Toy company Hasbro, Inc announced on Thursday that it is updating its popular board game Monopoly.
For the first time in 85 years, all 16 of the famous Community Chest cards are being changed to appeal to a more modern audience.
Prompts on the yellow cards including having to pay $50 for ‘doctor’s fees’ and winning $10 for ‘coming in second place in a beauty contest.’
New cards will require players to pay for donating to an animal shelter, failing to recycle the trash or not choosing to shop local.
‘Covering topics like beauty contests, holiday funds, and life insurance, there is no denying the Monopoly game’s Community Chest Cards are long overdue for a refresh,’ Hasbro said in a statement.
‘And, coming out of the tumultuous year of 2020, the term “community” has taken on a whole new meaning.’
It is unclear if Hasbro will no longer sell versions of Monopoly with the traditional cards.
Toy company Hasboro announced it is updating all 16 Community Chest cards featured on the Monopoly board game
Executives said they want the cards to appeal to a more modern audience and reflect ‘what community means’ in 2021
On the traditional board game, there are three Community Chest spaces positioned across the board.
If a player lands on one of the Community Chest spots, they have to draw a yellow card that results in them either owing money to the bank or collecting money from other players.
One of the cards can send a player to the ‘Jail Space’ on the board while another card – Get out of Jail Free – lets them leave Jail or they can sell it to another player.
All of the cards will be replaced with more ‘charitable’ tasks.
This includes helping the elderly, taking out the recycling, and supporting local businesses.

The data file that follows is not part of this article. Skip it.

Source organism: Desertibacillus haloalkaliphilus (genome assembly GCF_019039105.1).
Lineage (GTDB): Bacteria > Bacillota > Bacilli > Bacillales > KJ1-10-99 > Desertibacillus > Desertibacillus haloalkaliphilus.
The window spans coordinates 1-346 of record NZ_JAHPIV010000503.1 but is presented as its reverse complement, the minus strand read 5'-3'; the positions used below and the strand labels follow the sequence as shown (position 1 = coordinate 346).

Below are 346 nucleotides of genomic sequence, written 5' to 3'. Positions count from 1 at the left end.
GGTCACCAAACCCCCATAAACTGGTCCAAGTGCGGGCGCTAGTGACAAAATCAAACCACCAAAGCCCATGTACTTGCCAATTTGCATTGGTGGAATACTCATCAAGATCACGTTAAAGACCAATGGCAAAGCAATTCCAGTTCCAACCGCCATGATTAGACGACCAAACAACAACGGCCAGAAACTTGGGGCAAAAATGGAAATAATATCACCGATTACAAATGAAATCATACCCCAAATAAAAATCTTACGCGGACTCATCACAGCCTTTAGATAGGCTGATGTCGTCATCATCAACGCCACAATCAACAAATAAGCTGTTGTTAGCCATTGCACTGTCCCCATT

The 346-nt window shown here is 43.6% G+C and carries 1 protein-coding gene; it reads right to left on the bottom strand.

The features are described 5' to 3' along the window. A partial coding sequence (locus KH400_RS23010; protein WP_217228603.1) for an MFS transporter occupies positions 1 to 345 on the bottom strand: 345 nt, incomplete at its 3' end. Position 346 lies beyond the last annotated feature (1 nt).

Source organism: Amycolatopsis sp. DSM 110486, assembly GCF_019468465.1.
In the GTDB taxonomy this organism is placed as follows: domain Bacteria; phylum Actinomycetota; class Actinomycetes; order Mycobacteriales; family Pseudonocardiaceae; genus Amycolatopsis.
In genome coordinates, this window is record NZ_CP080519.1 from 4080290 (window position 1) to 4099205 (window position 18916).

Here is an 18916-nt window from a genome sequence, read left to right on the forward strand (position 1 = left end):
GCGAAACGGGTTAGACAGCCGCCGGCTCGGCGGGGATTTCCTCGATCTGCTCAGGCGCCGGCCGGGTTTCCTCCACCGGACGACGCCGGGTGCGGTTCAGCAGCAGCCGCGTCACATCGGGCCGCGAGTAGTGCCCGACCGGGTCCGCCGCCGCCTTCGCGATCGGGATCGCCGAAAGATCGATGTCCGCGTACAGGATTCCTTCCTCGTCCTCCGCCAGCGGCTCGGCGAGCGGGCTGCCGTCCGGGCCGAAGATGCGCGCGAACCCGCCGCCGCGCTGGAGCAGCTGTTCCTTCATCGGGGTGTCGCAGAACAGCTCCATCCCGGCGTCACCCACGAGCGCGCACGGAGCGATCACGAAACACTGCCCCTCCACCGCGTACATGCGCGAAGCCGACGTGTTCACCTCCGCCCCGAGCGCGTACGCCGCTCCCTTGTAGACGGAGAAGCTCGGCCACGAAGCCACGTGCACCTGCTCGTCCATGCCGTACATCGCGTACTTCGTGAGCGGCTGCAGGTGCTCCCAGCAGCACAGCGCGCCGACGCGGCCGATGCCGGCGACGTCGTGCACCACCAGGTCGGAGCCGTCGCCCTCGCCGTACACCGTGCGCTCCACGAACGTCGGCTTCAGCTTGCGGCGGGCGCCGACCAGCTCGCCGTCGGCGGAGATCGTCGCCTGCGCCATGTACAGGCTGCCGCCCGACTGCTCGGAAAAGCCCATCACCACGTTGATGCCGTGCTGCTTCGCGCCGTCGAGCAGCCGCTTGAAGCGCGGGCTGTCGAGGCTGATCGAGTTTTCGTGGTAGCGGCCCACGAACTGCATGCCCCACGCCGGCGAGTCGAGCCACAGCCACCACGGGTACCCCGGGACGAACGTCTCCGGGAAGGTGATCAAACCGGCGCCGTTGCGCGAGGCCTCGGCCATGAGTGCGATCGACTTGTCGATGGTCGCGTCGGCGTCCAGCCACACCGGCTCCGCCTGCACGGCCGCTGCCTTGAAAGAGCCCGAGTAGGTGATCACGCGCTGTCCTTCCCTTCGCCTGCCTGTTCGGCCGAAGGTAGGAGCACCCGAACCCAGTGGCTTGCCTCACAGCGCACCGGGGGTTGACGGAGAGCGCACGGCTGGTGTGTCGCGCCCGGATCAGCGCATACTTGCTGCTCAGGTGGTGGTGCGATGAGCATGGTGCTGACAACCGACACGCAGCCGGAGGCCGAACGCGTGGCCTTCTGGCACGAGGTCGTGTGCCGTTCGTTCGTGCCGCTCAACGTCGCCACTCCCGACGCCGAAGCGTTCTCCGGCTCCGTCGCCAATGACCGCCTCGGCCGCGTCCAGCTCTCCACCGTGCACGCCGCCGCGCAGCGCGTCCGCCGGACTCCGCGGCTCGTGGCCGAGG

he game’s traditional cards required players to $50 for ‘doctor’s fees’ or $150 for a ‘school tax’ – or winning $10 for ‘coming in second place in a beauty contest’
Monopoly board game players can still be sent to jail but for a seemingly ‘rude’ acts such as blasting music late at night.
There will also be a ‘get out of jail free’ cards, but for humanitarian acts such as rescuing a puppy.
Fans will get to choose which cards will replace the new Monopoly by voting in an online poll. Winners will be announced on the company’s Instagram page.
‘The world has changed a lot since Monopoly became a household name more than 85 years ago, and clearly today community is more important than ever,’ Eric Nyman, Chief Consumer Officer at Hasbro, said in a statement.
‘We felt like 2021 was the perfect time to give fans the opportunity to show the world what community means to them through voting on new Community Chest Cards. We’re really excited to see what new cards get voted in!’
Hasbro says the updated Monopoly game with the new Community Chest cards will be available to purchase in the fall.
New cards will have players pay money for acts such as failing to recycle the trash or winning money for running a non-profit’s social media account
The new ‘Go to Jail’ cards will be due to acts such as playing music too loudly but for ‘rescuing a puppy,’ the player can get out of jail for free
Fans can vote on the new cards in an online poll and the updated version of the game will be available to buy in the fall
Hasbro also announced that it will be holding its first ever Monopoly Charity Classic later this year.
The game will be played by four celebrities with a chance to win a portion of the Community Chest for a charity of their choice.
Fans who tune in to watch the stream on YouTube will be among the first to see some of the new cards that will appear.
People took to social media to express their outrage over what they feel is an unneeded change.
‘Monopoly is getting a WOKE makeover!!’ tweeted one user.
Another wrote: ‘I’m seeing my fond childhood memories being burned to the ground’ along with a red-faced emoji.
People took to social media to express their outrage over what they feel is an unneeded change to the game
The change to the game comes on the heels of a new essay from The Atlantic, which revealed the original Monopoly board game was inspired by segregated Atlantic City in the 1930s.
Author Mary Pilon revealed the property prices reflected deep racial disparities between white and black residents.
Pilon explained that’s why streets like Park Place and Pennsylvania Avenue could be worth up to $400 on the board.
However, streets in minority neighborhoods, like Baltic Avenue, could be worth just $60 on the board.